Vezzani supplies shearing power in Bangladesh

Vezzani supplies shearing power in Bangladesh

Equipment maker’s shears keep Bangladeshi steel mills supplied with processed scrap.

June 10, 2019

Bangladesh has throughout this decade enjoyed a fast-growing economy and an equally fast-rising steel industry. The nation’s steel producers have a constant hunger for ferrous scrap, and Ovada, Italy-based equipment maker Vezzani S.p.A. has been on the spot providing processing equipment to satisfy that growing appetite.

According to Vezzani Director of the Board Gabrielle Merlo, several scrap processing firms and steel producers in Bangladesh have purchased and installed the company’s machinery. Merlo says steelmaker BSRM “was the first to buy our equipment—a customized 1,100-ton shear to feed its small induction furnace in the steel plant located in the center of Chittagong, Bangladesh.”

It became the first of several Vezzani machines now installed in or near Chittagong by several customers. In addition to BSRM, the companies AKS, KSRM and GPH Ispat are processing scrap with Vezzani shears. The company’s most recent delivery to Bangladesh has gone to steelmaker ANWAR Ispat in the Bangladeshi capital of Dhaka.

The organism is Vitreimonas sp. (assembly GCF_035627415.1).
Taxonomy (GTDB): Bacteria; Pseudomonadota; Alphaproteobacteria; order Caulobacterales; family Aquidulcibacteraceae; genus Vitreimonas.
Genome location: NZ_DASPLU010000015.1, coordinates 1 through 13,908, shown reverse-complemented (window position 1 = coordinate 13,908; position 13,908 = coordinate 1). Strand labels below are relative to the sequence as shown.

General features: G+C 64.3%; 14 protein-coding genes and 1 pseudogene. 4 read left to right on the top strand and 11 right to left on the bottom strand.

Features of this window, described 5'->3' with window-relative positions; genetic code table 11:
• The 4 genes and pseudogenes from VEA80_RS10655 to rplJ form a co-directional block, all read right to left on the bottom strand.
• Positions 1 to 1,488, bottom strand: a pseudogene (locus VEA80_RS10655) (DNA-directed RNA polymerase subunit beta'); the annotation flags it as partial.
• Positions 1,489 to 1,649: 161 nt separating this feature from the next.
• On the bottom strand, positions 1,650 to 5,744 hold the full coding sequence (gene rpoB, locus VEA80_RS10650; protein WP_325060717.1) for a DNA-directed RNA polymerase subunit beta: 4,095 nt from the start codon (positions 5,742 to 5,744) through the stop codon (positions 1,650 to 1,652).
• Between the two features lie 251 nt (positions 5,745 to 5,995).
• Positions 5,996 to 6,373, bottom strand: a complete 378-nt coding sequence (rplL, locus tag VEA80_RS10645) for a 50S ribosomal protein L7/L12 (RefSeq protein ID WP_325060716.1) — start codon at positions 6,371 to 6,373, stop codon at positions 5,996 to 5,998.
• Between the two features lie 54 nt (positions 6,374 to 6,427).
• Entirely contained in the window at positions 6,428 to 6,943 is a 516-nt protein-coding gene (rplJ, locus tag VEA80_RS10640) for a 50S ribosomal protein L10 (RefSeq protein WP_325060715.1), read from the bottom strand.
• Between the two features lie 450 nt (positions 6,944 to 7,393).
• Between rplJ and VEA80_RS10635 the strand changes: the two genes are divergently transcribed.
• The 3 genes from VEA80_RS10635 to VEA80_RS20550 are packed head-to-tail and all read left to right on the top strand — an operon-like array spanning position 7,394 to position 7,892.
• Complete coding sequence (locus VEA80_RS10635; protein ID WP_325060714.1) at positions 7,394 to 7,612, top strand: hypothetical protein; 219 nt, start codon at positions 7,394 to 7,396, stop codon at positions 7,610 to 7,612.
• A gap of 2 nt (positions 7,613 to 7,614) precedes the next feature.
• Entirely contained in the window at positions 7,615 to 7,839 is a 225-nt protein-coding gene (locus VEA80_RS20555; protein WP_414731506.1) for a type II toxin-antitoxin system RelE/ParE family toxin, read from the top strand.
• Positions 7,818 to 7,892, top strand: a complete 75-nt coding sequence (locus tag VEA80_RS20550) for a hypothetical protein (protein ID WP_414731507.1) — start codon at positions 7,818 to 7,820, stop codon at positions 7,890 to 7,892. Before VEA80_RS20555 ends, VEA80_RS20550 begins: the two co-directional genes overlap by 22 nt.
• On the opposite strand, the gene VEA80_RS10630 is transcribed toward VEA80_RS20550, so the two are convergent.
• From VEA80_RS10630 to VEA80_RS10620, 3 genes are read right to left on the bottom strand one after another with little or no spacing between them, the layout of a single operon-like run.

”As the country started to grow significantly, its steel industry has increased significantly in size and has opened brand new steel plants outside the city [of Chittagong] with state-of-the-art production equipment,” says Merlo.

There are now 11 Vezzani precompression inclined shears at work in the nation, 10 of which have 1,800 tons of shearing force, says Merlo. He adds, “They are all equipped with downstream equipment to separate ferrous from nonferrous materials, as well as having stationary feeding cranes.” (Five of these shears are operated by BSRM.)

Merlo said that after BSRM made the first purchase, “The other customers, following the example and experience of BSRM and valuing the quality and service of our equipment, have or are currently installing another six units, all of them with 1,800 tons of shearing force, plus the downstream equipment and feeding crane.” Merlo also says the Bangladeshi customers like “the very low running costs and exceptional quality of output material” offered by Vezzani’s shears.

Bangladesh is known for its shipbreaking industry, but Merlo says that sector and the nation’s steel industry have evolved to create a wider ferrous scrap sector. “Our customers started using mostly shipbreaking material, but today due to high prices of shipbreaking materials—and the fact that a lot of that material is almost ready to be reused and rerolled in the so called ‘manual rolling mills,’ which are quite common in those regions—and the fact that their demand for scrap has increased exponentially, they use the our equipment to reprocess a lot of imported material, both light and heavy, in order to increase the density and quality before melting it in the furnaces.”